Does he kiss your eyelids in the morning when you start to raise your head? And does he sing to you incessantly from the space between your bed and wall? Does he walk around all day at school with his feet inside your shoes looking down every few steps to pretend he walks with you? Oh, does he know that place below your neck that is your favorite to be touched? And does he cry through broken sentences, like “I love you far too much!”
Does he lay awake listening to your breath? Worry that you smoke too many cigarettes? Is he coughing now on a bathroom floor? For every speck of tile, there’s a thousand more you won’t ever see, but must hold inside yourself eternally.
Well, I drug your ghost across the country and we plotted out my death. In every city, memories would whisper, “Here is where you rest.” I was determined in Chicago, but I dug my teeth into my knees, and I settled for a telephone and sang into your machine,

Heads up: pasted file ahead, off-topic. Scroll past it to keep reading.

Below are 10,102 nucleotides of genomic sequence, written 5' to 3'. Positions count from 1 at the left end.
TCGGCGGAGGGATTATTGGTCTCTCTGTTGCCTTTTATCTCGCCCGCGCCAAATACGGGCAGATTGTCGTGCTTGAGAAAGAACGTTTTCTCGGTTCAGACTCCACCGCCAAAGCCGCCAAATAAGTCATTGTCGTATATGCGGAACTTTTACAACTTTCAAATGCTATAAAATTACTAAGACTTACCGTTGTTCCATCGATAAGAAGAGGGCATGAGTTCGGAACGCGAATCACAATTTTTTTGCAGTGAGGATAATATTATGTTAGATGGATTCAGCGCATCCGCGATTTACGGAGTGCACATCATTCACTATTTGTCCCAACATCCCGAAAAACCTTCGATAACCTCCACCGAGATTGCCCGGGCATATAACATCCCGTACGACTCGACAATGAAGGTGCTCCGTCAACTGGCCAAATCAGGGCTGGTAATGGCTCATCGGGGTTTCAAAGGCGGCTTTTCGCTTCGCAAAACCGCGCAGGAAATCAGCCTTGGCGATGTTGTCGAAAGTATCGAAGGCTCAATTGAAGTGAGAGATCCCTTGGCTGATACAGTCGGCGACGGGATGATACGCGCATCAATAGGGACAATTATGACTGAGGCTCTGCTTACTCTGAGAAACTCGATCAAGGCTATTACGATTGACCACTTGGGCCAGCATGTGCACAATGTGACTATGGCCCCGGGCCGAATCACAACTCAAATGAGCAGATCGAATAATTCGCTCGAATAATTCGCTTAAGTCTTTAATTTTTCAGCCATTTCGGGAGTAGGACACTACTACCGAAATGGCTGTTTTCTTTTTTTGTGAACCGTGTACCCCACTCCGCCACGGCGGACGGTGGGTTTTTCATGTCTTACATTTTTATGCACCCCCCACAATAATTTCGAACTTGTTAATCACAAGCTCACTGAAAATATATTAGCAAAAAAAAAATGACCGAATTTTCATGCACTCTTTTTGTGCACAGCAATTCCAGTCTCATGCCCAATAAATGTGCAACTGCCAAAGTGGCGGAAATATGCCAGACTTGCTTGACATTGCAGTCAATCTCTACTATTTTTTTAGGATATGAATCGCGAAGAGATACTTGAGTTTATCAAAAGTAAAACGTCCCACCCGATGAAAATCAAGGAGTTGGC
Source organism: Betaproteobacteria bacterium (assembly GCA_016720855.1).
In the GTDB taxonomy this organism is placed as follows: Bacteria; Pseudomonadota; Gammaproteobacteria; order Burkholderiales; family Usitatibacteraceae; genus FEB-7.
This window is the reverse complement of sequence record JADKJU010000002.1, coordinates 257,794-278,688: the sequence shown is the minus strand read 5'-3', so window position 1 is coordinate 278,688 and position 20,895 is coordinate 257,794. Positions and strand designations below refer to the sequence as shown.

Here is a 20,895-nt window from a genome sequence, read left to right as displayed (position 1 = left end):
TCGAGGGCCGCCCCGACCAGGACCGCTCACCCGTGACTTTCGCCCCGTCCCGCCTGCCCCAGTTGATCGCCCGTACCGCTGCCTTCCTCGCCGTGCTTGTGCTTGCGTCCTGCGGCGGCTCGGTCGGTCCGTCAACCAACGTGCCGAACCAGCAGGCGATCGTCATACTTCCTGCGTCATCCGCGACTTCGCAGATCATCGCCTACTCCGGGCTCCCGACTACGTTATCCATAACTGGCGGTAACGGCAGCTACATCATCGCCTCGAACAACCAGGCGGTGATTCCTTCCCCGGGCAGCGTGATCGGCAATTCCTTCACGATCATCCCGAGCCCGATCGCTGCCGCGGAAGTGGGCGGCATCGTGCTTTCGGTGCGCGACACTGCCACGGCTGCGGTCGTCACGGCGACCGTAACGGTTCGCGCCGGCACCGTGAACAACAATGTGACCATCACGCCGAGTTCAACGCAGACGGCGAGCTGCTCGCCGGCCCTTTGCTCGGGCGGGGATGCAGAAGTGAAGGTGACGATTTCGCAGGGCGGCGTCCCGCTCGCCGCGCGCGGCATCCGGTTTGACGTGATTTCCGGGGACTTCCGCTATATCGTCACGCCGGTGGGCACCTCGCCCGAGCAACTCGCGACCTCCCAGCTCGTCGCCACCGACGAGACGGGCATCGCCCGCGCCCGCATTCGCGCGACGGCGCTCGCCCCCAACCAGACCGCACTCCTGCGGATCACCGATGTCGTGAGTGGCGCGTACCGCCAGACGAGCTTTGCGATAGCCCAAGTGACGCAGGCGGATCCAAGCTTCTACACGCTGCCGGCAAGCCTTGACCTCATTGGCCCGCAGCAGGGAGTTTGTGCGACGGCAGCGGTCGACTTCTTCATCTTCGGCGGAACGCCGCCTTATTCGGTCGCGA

“You are my sunshine, my only sunshine.”
I kissed a girl with a broken jaw that her father gave to her. She had eyes bright enough to burn me; they reminded me of yours. In a story told, she was a little girl, in a red-rouge sun-bruised field, and there were rows of ripe tomatoes where a secret was concealed, and it rose like thunder clapped under our hands, and it stretched for centuries to a diary entry’s end where I wrote,
“You make me happy! Oh, when skies are gray.”
Well, the clock’s heart, it hangs inside its open chest with hands stretched toward the calendar hanging itself, but I will not weep for those dying days. For all the ones who’ve left, there’s a few that stayed,and they found me here, and pulled me from the grass where I was laid.